Civil War Reconstructed

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KENNESAW, Ga.—When Gen. William Tecumseh Sherman arrived here in June 1864, he wrote to his superiors, "The whole country is one vast fort."

Gen. Sherman and his 100,000 men encountered 65,000 Confederates dug in along 12 miles of earthworks at Kennesaw Mountain. After fierce fighting, the rebels retreated to nearby Atlanta. Several more battles ensued before Union forces took the city, dealing a crippling blow to the South.

The detritus of war—bullets, uniforms, cannon shot, swords and, of course, corpses—was strewn across the region in the aftermath. Trenches, both intricate defenses built over weeks by engineers and shallow pits frantically dug by infantry under fire, snaked for miles.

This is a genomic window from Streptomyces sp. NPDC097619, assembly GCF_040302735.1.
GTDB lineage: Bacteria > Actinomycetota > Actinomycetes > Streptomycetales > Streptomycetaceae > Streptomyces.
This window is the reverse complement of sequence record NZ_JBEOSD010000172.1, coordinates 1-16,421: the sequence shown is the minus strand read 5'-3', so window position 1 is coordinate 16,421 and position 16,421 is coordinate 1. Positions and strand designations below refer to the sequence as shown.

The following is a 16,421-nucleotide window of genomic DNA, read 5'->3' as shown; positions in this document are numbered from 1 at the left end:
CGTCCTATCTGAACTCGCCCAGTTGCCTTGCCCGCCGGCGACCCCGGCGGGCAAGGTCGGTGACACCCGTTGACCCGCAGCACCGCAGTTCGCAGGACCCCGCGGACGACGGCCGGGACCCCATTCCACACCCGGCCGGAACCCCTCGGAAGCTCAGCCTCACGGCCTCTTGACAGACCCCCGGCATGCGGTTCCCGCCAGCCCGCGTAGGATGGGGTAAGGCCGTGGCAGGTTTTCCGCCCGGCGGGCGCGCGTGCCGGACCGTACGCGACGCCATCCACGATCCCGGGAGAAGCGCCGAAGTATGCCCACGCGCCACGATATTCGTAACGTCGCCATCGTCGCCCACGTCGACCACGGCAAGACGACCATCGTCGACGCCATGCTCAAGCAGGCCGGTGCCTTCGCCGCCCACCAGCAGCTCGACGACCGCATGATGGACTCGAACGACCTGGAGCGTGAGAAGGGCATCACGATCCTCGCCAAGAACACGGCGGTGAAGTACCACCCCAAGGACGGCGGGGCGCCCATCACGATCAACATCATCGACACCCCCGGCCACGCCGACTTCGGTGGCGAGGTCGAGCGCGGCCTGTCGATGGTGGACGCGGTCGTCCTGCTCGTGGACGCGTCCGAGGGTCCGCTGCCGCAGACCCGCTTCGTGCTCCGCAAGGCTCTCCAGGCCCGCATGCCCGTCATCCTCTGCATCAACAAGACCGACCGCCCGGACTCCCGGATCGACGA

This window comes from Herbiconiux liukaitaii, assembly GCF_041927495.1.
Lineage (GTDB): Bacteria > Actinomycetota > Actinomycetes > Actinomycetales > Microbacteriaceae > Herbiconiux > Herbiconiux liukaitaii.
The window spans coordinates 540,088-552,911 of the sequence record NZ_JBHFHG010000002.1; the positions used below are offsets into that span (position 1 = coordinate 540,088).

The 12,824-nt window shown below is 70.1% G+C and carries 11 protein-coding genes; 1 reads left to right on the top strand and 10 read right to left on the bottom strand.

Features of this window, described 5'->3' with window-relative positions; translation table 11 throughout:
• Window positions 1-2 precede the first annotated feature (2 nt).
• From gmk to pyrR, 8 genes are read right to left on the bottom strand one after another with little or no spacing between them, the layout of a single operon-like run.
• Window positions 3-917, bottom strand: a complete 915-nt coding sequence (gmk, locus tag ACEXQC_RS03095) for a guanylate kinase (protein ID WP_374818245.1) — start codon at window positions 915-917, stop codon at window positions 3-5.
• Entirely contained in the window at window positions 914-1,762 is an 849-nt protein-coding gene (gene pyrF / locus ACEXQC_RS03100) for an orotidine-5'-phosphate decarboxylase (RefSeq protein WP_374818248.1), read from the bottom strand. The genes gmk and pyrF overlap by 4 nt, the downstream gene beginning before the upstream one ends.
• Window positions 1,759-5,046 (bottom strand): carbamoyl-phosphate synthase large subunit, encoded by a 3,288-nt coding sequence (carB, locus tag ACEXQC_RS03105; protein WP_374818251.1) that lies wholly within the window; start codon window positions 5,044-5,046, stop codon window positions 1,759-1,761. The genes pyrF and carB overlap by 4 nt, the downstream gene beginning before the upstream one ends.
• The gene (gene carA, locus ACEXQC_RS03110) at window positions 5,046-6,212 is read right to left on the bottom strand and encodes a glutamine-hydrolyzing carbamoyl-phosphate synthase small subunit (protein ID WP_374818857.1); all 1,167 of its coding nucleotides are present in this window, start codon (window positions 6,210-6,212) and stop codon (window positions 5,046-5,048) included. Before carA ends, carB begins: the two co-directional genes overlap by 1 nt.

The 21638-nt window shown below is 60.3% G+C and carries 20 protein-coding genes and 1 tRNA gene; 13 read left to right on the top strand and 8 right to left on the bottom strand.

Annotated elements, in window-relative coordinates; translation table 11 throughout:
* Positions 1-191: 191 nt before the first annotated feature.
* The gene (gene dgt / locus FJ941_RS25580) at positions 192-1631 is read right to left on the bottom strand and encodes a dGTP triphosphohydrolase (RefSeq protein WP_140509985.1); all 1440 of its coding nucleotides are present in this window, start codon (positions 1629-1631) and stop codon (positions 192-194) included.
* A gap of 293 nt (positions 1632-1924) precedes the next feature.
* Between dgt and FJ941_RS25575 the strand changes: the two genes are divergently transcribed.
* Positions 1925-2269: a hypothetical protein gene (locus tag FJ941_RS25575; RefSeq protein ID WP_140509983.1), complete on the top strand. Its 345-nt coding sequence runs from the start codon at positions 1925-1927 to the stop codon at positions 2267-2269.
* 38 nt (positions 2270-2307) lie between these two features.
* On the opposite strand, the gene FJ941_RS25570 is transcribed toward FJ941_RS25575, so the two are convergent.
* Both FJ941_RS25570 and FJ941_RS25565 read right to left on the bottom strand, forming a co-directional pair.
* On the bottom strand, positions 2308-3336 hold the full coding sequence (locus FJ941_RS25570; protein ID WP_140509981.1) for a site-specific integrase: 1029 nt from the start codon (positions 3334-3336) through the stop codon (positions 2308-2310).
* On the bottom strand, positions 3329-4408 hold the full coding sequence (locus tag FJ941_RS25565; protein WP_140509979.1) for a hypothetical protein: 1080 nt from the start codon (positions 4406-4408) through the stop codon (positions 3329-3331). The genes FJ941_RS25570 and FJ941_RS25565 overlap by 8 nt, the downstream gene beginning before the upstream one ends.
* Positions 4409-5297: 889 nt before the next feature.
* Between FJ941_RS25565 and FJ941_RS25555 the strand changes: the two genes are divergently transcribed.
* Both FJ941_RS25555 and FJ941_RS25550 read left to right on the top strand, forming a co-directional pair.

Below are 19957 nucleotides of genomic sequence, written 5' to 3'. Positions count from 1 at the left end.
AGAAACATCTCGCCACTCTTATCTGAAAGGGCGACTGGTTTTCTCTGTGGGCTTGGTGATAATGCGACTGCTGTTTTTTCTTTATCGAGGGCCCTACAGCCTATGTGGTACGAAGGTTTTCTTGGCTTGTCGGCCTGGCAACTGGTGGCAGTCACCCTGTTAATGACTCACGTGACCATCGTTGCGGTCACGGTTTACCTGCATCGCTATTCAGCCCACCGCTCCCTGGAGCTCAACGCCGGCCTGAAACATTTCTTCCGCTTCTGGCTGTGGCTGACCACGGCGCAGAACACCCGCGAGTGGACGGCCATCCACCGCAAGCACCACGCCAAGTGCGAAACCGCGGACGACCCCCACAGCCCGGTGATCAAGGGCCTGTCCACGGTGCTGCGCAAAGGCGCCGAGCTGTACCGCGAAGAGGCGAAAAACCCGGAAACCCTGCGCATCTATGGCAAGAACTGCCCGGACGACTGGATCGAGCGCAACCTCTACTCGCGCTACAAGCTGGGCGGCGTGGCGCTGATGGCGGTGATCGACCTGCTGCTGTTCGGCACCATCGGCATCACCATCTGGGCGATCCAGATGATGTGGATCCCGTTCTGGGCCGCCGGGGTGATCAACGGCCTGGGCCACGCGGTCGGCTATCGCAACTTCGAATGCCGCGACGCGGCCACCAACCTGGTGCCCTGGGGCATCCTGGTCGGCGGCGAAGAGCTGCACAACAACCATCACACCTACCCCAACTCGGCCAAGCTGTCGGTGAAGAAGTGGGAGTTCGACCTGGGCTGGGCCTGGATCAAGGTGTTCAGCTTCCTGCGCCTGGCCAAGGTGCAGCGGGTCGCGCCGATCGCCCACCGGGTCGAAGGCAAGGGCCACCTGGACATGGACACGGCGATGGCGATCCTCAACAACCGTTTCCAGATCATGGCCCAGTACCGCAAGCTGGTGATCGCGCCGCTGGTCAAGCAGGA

Today, metro Atlanta—a land of expressways, subdivisions and shopping malls—has grown to about 5.7 million people, from about 10,000 in the 1860s. So it's easy to assume that evidence of the famous clash of armies has been obliterated except for that preserved in museums, parks and monuments....

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